Most of the states of the Black Continent evade criticism of Moscow's actions
Against the background of attempts by the West to punish Russia because of the situation in Ukraine, not only with total sanctions, but also with global diplomatic isolation African states largely evade condemning Moscow's actions.
UN General Assembly Photo: en.wikipedia.org
Speaking about the position of African states on the Ukrainian crisis, the Associated Press news agency cites Ugandan President Yoweri Museveni as an example, who recently noted that the Russian conflict with Ukraine should be viewed in the context of Moscow being the “center of gravity” of the Ukrainian crisis. for Eastern Europe. And his son, Lieutenant General Muhuzi Kainerugaba, was more emphatic, saying that most Africans “support Russia's position in Ukraine.” and “Putin is absolutely right.”
As the Associated Press acknowledges, amid a chorus of condemnation of Russian actions in the context of the Ukraine crisis, twenty-five of the 54 African countries abstained or did not vote on the United Nations General Assembly resolution earlier this month condemning Russia.
“Reason? – asks the Associated Press and answers: – Many countries on the continent of 1.3 billion people have long-standing ties and support from Moscow, dating back to the Cold War, when the Soviet Union supported the anti-colonial struggle. In recent years, this relationship has intensified: as US interest in Africa seemed to wane under President Donald Trump's administration, Russia — together with China — has expanded its influence by expanding its economic influence to include everything from agricultural programs to power plants. According to the Stockholm International Peace Research Institute, in 2019 dignitaries from 43 African countries attended the summit with Russia, which has also become a major arms exporter to sub-Saharan Africa.
As the Associated Press notes, these events have not gone unnoticed. Last month, European Union leaders held a long-delayed summit in Brussels to discuss ways to counter Russian and Chinese influence in Africa, while Western military and civilian leaders are concerned about Russia's growing presence in both the African continent and the Middle East, seeing it threatens the security of the West. China is also among the countries that support Moscow.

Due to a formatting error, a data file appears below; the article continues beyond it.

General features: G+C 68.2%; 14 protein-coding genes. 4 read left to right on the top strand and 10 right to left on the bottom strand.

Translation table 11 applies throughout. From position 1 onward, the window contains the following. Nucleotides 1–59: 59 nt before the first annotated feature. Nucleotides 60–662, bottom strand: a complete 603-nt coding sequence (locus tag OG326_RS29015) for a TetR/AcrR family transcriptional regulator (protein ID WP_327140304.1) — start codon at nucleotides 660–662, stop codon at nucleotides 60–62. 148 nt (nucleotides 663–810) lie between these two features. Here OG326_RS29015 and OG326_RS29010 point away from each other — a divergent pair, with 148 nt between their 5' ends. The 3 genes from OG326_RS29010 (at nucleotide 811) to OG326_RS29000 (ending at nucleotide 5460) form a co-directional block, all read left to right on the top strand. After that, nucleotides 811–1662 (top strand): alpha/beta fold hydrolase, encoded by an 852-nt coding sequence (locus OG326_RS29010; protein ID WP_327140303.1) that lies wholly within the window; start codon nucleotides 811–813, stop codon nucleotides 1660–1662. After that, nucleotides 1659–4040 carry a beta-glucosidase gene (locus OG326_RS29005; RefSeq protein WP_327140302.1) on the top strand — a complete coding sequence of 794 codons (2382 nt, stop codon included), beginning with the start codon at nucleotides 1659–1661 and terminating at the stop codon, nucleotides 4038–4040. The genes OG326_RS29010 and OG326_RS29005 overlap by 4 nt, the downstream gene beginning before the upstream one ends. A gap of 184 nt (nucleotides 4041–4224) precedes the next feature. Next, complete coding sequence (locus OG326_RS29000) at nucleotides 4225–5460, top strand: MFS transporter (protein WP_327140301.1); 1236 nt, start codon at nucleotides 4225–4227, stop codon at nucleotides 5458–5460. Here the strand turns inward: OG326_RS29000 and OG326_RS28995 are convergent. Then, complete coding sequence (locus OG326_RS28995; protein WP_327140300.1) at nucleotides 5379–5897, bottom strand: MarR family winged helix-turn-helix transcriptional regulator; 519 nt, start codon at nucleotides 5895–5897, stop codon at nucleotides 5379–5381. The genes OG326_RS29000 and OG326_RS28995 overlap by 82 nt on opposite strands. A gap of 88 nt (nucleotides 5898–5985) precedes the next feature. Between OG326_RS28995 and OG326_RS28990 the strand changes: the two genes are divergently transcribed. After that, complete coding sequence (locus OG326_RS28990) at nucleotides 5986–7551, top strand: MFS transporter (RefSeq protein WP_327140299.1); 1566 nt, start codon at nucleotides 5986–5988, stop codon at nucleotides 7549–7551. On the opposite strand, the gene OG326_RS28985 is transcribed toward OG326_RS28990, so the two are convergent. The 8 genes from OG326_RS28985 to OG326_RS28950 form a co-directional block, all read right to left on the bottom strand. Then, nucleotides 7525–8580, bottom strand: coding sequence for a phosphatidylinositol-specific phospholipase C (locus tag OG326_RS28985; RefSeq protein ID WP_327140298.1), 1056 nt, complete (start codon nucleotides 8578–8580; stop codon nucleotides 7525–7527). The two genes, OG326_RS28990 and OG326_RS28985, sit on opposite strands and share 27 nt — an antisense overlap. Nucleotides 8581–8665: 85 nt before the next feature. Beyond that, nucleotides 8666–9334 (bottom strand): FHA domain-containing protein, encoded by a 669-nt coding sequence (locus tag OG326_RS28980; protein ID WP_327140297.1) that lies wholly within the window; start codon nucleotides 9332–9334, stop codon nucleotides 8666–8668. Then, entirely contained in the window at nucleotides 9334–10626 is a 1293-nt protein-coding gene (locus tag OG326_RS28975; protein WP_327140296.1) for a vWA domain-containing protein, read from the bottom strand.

The Associated Press cites Kenya and Ghana as “an exception to the flood of sympathy flowing through Africa”, which have criticized Russia's actions. “But in other parts of the continent, countries not only refrain from criticism, but seem to be celebrating their alliances with Russia, – The news agency states, mentioning that against the background of the escalation of the conflict in Ukraine, the leaders of the ruling African National Congress party in South Africa attended an event at the Russian diplomatic mission in Cape Town, dedicated to the 30th anniversary of the establishment of diplomatic relations between South Africa and the Russian Federation.
ANC has ties to the Kremlin, dating back to the Soviet Union's diplomatic and military support for the anti-apartheid struggle, which the Western powers did not provide. Some South Africans point out that Russia was not among the colonizers of Africa.